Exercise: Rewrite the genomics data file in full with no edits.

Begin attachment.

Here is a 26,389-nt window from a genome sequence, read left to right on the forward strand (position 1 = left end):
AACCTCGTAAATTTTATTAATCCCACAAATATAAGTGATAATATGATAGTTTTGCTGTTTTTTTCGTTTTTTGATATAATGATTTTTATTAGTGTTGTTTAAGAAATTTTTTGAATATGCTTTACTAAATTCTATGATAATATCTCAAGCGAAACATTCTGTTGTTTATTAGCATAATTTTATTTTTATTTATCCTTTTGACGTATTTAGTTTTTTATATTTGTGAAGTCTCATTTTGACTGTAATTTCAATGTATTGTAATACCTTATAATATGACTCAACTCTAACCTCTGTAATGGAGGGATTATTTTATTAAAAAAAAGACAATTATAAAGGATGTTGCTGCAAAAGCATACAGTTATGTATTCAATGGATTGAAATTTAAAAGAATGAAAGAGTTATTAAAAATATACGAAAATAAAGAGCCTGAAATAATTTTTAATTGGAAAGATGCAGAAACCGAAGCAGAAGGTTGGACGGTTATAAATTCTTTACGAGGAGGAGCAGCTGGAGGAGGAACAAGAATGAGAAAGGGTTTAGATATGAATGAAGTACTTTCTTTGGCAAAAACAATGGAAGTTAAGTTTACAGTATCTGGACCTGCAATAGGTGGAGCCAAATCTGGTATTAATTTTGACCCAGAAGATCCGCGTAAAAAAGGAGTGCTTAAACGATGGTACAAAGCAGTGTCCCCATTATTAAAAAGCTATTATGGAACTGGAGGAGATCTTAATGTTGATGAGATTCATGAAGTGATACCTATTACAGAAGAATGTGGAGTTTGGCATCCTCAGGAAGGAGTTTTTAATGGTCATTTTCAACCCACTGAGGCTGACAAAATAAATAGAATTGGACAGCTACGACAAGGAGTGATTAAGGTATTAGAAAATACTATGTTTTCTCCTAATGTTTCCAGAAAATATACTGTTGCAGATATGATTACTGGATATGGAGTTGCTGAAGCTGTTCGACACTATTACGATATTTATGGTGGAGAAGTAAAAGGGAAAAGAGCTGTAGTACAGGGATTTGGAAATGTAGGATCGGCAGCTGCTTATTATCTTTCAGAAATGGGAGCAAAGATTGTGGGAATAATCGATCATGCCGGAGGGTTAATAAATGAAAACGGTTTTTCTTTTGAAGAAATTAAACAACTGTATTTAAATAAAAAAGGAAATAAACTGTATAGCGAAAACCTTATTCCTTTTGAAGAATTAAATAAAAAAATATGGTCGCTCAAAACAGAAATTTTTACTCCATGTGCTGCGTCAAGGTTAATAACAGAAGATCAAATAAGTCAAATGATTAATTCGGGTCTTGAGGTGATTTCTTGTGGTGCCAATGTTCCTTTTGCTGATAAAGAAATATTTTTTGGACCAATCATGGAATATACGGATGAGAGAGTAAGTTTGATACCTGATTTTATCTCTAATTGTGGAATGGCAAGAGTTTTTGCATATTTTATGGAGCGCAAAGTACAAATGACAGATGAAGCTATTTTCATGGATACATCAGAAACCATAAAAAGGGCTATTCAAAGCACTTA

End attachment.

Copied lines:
Here is a 26,389-nt window from a genome sequence, read left to right on the forward strand (position 1 = left end):
AACCTCGTAAATTTTATTAATCCCACAAATATAAGTGATAATATGATAGTTTTGCTGTTTTTTTCGTTTTTTGATATAATGATTTTTATTAGTGTTGTTTAAGAAATTTTTTGAATATGCTTTACTAAATTCTATGATAATATCTCAAGCGAAACATTCTGTTGTTTATTAGCATAATTTTATTTTTATTTATCCTTTTGACGTATTTAGTTTTTTATATTTGTGAAGTCTCATTTTGACTGTAATTTCAATGTATTGTAATACCTTATAATATGACTCAACTCTAACCTCTGTAATGGAGGGATTATTTTATTAAAAAAAAGACAATTATAAAGGATGTTGCTGCAAAAGCATACAGTTATGTATTCAATGGATTGAAATTTAAAAGAATGAAAGAGTTATTAAAAATATACGAAAATAAAGAGCCTGAAATAATTTTTAATTGGAAAGATGCAGAAACCGAAGCAGAAGGTTGGACGGTTATAAATTCTTTACGAGGAGGAGCAGCTGGAGGAGGAACAAGAATGAGAAAGGGTTTAGATATGAATGAAGTACTTTCTTTGGCAAAAACAATGGAAGTTAAGTTTACAGTATCTGGACCTGCAATAGGTGGAGCCAAATCTGGTATTAATTTTGACCCAGAAGATCCGCGTAAAAAAGGAGTGCTTAAACGATGGTACAAAGCAGTGTCCCCATTATTAAAAAGCTATTATGGAACTGGAGGAGATCTTAATGTTGATGAGATTCATGAAGTGATACCTATTACAGAAGAATGTGGAGTTTGGCATCCTCAGGAAGGAGTTTTTAATGGTCATTTTCAACCCACTGAGGCTGACAAAATAAATAGAATTGGACAGCTACGACAAGGAGTGATTAAGGTATTAGAAAATACTATGTTTTCTCCTAATGTTTCCAGAAAATATACTGTTGCAGATATGATTACTGGATATGGAGTTGCTGAAGCTGTTCGACACTATTACGATATTTATGGTGGAGAAGTAAAAGGGAAAAGAGCTGTAGTACAGGGATTTGGAAATGTAGGATCGGCAGCTGCTTATTATCTTTCAGAAATGGGAGCAAAGATTGTGGGAATAATCGATCATGCCGGAGGGTTAATAAATGAAAACGGTTTTTCTTTTGAAGAAATTAAACAACTGTATTTAAATAAAAAAGGAAATAAACTGTATAGCGAAAACCTTATTCCTTTTGAAGAATTAAATAAAAAAATATGGTCGCTCAAAACAGAAATTTTTACTCCATGTGCTGCGTCAAGGTTAATAACAGAAGATCAAATAAGTCAAATGATTAATTCGGGTCTTGAGGTGATTTCTTGTGGTGCCAATGTTCCTTTTGCTGATAAAGAAATATTTTTTGGACCAATCATGGAATATACGGATGAGAGAGTAAGTTTGATACCTGATTTTATCTCTAATTGTGGAATGGCAAGAGTTTTTGCATATTTTATGGAGCGCAAAGTACAAATGACAGATGAAGCTATTTTCATGGATACATCAGAAACCATAAAAAGGGCTATTCAAAGCACTTA